Pages that have been changed since you last visited them are shown with a green bullet.

the report details why this "feature" is inaccessible to the blind, as well as those with color vision deficiencies -- in particular: monochromacy, achromatopsia, red-green color-blindness, tritanopia and tritanomaly... it also specifies violations -- inherent in the feature's design and implementation -- of the W3C's Web Content Accessibility Guidelines and Wikipedia's own Manual of Style... this "feature" should never have been implemented on Wikipedia, and the clear and obvious problems identified in the report at the Village Pump should have been detected and corrected by those who construct and vet the templates for Wikipedia -- their failure to do so is inexcusable.... therefore, means of immediately rectifying the problem -- and preventing a recurrance of the mplementation such a "feature" in the future -- have been provided via the Village Pump technical report...

the "feature", as defined by the style rules contained in code conatined in divs marked class="mw-changeslist", cannot be made accessible with any existing (or emerging) technology, because images inserted using list-style-image are cannot currently be programmatically associated with textual equivalents, such as the use of the native HTML attribute alt or by use of ARIA's aria-label or aria-labelledby, and therefore needs to be re-engineered and replaced, either through the scripted, rather than a CSS-generated, insertion of an image into the document source to indicate that the listed item has changed since the user's last visit using the IMG/alt tandem oedipus (talk) 05:58, 16 February 2014 (UTC)

WP:TOC and ignoring accessibility[edit]

People are ignoring "If floating the TOC, it should be placed at the end of the lead section of the text, before the first section heading. Users of screen readers do not expect any text between the TOC and the first heading, and having no text above the TOC is confusing. See the last line in the information about elements of the lead section." They state this can be ignored for any reason and no consensus was ever had on this matter. A call for a RFC is at User talk:Bgwhite#TOCs. Bgwhite (talk) 23:23, 19 February 2014 (UTC)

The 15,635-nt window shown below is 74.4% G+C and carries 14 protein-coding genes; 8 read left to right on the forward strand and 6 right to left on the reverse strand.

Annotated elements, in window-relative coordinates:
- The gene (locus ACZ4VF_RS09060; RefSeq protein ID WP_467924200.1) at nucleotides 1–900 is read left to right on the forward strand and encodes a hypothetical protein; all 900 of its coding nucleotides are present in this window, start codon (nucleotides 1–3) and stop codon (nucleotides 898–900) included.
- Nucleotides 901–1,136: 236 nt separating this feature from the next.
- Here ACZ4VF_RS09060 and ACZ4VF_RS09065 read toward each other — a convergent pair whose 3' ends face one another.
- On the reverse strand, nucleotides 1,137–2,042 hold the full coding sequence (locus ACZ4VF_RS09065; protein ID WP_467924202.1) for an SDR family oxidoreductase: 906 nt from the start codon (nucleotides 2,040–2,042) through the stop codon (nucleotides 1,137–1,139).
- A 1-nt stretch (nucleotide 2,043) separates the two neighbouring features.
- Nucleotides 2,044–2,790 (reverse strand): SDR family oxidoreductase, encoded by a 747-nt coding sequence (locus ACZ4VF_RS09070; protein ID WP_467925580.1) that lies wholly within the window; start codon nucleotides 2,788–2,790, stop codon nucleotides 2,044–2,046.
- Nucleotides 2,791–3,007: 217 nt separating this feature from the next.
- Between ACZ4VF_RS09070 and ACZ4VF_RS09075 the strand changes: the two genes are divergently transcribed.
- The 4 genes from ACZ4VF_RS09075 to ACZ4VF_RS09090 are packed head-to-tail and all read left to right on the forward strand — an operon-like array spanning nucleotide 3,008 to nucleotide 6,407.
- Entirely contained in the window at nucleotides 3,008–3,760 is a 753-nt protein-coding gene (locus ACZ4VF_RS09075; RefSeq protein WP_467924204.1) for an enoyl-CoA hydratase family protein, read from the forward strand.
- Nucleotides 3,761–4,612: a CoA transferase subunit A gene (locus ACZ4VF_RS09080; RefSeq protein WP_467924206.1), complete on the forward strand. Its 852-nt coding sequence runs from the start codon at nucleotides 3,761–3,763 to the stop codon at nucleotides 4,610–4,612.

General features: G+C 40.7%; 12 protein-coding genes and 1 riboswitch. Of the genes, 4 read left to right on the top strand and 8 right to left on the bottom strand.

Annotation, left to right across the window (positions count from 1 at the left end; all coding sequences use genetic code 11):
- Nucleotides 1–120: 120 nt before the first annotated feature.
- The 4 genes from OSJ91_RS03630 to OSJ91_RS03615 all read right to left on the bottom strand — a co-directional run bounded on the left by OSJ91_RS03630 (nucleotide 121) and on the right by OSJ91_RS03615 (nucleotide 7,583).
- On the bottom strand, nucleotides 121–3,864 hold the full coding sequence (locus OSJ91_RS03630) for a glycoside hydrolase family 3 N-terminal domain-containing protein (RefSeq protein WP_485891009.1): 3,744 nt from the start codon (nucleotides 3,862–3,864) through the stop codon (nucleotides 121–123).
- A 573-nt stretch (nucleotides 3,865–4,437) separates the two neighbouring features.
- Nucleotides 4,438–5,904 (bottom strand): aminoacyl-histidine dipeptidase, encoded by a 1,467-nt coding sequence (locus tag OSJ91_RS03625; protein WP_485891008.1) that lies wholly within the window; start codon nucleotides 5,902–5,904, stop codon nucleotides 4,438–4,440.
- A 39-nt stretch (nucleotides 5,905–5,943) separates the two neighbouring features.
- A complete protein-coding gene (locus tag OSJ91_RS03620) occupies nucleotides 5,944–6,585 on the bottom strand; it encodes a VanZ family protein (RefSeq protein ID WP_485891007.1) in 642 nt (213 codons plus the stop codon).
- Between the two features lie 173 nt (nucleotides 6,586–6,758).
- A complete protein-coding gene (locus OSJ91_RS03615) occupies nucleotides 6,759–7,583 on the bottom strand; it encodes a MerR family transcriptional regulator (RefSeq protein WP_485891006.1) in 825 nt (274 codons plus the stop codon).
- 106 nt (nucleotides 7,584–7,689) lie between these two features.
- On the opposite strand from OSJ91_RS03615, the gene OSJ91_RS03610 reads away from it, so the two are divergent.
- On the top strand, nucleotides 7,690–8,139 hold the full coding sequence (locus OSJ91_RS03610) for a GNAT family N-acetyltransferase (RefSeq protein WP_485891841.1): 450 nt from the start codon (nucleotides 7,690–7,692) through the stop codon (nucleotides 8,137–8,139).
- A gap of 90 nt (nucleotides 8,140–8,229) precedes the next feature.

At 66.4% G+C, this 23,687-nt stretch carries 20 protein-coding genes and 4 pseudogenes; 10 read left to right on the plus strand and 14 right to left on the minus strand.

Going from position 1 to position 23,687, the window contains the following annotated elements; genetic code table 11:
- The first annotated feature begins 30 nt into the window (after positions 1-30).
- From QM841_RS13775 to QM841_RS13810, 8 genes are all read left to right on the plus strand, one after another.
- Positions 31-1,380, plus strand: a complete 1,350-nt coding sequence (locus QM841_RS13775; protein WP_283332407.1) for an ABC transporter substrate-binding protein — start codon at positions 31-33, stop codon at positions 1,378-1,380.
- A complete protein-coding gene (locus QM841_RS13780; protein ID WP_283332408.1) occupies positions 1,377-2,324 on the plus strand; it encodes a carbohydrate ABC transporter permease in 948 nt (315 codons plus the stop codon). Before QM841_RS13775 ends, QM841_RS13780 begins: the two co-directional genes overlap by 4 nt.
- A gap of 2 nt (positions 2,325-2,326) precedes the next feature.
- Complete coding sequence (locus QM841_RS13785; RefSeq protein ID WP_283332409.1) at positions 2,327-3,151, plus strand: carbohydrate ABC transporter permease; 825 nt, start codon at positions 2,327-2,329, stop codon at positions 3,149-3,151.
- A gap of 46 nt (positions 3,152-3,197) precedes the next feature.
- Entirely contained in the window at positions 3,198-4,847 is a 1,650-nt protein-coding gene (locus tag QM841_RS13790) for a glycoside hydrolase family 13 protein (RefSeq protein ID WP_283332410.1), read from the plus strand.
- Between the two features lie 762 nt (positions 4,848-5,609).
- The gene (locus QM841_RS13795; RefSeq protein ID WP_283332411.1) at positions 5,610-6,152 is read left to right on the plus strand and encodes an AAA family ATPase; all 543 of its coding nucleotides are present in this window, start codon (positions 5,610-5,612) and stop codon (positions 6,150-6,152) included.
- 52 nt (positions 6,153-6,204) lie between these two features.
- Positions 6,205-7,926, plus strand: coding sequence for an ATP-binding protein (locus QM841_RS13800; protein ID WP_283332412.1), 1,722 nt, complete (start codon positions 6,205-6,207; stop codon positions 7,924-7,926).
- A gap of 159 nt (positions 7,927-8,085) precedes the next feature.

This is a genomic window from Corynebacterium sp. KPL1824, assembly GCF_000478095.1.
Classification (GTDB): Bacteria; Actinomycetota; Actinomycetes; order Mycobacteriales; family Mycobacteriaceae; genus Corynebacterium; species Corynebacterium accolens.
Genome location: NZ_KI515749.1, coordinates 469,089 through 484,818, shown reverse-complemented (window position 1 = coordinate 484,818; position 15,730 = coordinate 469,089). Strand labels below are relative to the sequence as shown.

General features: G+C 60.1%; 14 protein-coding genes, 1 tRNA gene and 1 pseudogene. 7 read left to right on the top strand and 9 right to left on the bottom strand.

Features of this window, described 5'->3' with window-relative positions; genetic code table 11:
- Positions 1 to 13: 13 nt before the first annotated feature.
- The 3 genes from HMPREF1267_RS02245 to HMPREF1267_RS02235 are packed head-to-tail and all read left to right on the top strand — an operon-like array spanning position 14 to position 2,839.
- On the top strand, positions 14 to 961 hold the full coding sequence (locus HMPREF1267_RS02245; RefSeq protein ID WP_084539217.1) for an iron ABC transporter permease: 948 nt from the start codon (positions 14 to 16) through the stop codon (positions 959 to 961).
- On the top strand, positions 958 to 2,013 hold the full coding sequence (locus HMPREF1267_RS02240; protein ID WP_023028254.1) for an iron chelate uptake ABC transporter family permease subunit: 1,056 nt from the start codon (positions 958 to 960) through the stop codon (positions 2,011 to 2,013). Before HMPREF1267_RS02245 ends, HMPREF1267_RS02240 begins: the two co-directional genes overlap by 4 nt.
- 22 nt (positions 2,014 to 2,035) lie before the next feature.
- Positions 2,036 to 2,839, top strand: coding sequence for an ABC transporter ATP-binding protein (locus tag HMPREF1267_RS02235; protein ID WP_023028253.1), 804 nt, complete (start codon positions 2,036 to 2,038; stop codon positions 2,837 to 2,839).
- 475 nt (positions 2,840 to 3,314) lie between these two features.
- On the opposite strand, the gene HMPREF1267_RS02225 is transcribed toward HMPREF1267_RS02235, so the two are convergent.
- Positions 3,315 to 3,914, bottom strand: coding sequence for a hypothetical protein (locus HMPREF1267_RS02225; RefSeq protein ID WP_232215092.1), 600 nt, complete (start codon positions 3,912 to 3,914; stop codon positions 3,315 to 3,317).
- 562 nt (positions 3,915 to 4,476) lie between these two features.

Recent font change - type face[edit]

See Wikipedia:Village pump (technical)/Archive 125#Font size and style for more info.

To change back to the old style (sans-serif style in Vector).....

Go to Preferences → Gadgets → Vector classic typography (use only sans-serif in Vector skin)
-- Moxy (talk) 02:04, 4 April 2014 (UTC)
Moxy, the main reason for changing fonts was for accessibility. The font size and line height have been increased. Those with vision problems, like me, no longer have to increase the browser's font size. Also, the new style is what the end reader will see. If you are doing tables, images or other things to certain sizes or placements, the end reader will see something different than what you see. I keep running into that problem with editors. Bgwhite (talk) 04:42, 4 April 2014 (UTC)
As has been mentioned at the link above by many, readability has diminished because of the font style. Thus the reason for this notification. I aslo have vision problems and the style is a problem for me - size is good though. -- Moxy (talk) 05:05, 4 April 2014 (UTC)

RfC on use of plainlist[edit]

There is an RfC on whether to use the {{Plainlist}} template for lists in the infobox at Talk:Michaëlle Jean #RfC: Should the lists in the infobox use the Plainlist template?. As this is essentially a question of accessibility, I am placing a notification here as the relevant WikiProject. --RexxS (talk) 22:28, 15 April 2014 (UTC)

User warning for inaccessible sigs[edit]

I have created a level one warning template, {{Uw-sigdesign1}}, which reads: